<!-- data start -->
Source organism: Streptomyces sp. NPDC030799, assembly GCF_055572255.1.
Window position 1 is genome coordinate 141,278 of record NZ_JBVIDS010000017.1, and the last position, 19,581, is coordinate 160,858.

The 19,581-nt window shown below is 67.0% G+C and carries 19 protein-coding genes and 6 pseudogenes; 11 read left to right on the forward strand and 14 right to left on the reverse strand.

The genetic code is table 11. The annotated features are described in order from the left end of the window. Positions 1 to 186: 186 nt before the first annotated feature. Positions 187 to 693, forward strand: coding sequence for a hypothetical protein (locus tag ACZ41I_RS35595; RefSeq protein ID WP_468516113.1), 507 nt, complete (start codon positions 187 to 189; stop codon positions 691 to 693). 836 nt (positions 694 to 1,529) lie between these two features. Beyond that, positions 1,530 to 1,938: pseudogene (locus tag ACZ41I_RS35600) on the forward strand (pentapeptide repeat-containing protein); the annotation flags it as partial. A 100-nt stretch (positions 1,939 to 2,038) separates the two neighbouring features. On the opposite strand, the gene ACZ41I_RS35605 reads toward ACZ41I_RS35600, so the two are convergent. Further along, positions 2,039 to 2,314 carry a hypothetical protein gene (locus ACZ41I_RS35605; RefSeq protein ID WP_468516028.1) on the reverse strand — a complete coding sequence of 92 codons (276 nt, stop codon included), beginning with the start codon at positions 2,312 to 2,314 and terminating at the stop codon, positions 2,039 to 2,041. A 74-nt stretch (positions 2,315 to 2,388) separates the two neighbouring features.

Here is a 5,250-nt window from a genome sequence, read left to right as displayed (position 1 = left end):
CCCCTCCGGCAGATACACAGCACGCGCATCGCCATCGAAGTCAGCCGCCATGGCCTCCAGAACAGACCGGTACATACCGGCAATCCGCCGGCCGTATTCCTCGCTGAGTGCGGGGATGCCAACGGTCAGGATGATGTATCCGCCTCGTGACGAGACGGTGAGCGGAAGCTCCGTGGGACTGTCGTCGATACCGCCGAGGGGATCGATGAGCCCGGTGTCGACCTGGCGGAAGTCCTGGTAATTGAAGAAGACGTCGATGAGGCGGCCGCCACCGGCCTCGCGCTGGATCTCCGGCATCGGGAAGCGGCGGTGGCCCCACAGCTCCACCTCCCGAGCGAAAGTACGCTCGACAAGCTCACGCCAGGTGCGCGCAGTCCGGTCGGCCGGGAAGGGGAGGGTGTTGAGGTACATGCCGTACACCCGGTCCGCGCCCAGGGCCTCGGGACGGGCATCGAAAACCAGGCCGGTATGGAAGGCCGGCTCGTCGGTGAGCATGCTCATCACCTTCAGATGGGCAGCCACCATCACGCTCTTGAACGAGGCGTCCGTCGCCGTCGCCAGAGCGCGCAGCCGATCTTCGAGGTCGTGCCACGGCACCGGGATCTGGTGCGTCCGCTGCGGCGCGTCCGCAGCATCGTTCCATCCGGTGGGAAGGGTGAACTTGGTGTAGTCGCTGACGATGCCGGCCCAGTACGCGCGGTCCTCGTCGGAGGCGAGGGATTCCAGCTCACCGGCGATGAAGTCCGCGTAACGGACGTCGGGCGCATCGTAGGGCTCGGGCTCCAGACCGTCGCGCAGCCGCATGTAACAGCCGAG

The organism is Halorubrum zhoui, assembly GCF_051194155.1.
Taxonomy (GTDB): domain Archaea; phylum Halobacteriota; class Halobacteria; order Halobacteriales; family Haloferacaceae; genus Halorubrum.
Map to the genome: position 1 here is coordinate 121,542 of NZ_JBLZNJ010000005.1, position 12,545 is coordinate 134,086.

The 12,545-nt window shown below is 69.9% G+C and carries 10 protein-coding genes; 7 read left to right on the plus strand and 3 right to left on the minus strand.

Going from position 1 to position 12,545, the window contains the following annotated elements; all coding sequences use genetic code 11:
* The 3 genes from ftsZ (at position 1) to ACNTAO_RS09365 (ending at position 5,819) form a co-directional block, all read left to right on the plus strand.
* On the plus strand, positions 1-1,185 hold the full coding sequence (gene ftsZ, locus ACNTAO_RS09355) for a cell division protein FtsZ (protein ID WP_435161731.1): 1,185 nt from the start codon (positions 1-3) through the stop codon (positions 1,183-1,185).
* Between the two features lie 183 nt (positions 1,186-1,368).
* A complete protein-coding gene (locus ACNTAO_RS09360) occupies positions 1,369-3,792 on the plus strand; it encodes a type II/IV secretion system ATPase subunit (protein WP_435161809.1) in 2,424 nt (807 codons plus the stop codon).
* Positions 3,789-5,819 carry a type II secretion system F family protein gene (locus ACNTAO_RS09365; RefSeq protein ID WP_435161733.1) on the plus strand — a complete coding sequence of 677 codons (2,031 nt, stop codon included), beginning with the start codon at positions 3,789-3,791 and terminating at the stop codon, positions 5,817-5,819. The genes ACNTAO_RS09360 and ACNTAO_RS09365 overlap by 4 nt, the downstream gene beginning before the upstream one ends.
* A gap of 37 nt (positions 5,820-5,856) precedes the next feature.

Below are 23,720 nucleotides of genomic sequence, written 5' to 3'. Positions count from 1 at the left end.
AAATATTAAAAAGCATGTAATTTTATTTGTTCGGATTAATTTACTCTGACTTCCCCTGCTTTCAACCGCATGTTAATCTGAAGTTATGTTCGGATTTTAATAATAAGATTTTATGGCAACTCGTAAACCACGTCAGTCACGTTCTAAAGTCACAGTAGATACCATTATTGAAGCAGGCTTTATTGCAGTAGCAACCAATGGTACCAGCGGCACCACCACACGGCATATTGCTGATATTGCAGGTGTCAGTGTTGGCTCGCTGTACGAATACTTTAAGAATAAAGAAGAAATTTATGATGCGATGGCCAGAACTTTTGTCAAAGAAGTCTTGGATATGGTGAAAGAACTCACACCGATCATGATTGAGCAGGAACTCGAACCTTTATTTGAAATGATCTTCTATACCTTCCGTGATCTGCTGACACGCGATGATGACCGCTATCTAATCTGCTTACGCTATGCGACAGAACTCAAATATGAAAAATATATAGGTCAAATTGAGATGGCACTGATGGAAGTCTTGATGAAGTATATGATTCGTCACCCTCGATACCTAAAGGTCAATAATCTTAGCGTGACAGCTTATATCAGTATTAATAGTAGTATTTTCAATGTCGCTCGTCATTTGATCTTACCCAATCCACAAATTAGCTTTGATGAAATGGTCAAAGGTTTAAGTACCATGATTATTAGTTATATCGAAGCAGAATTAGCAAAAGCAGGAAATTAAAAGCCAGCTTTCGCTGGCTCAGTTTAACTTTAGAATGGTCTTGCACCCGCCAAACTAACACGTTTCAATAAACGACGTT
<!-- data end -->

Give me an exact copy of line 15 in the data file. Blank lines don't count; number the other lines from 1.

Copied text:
* A complete protein-coding gene (locus ACNTAO_RS09360) occupies positions 1,369-3,792 on the plus strand; it encodes a type II/IV secretion system ATPase subunit (protein WP_435161809.1) in 2,424 nt (807 codons plus the stop codon).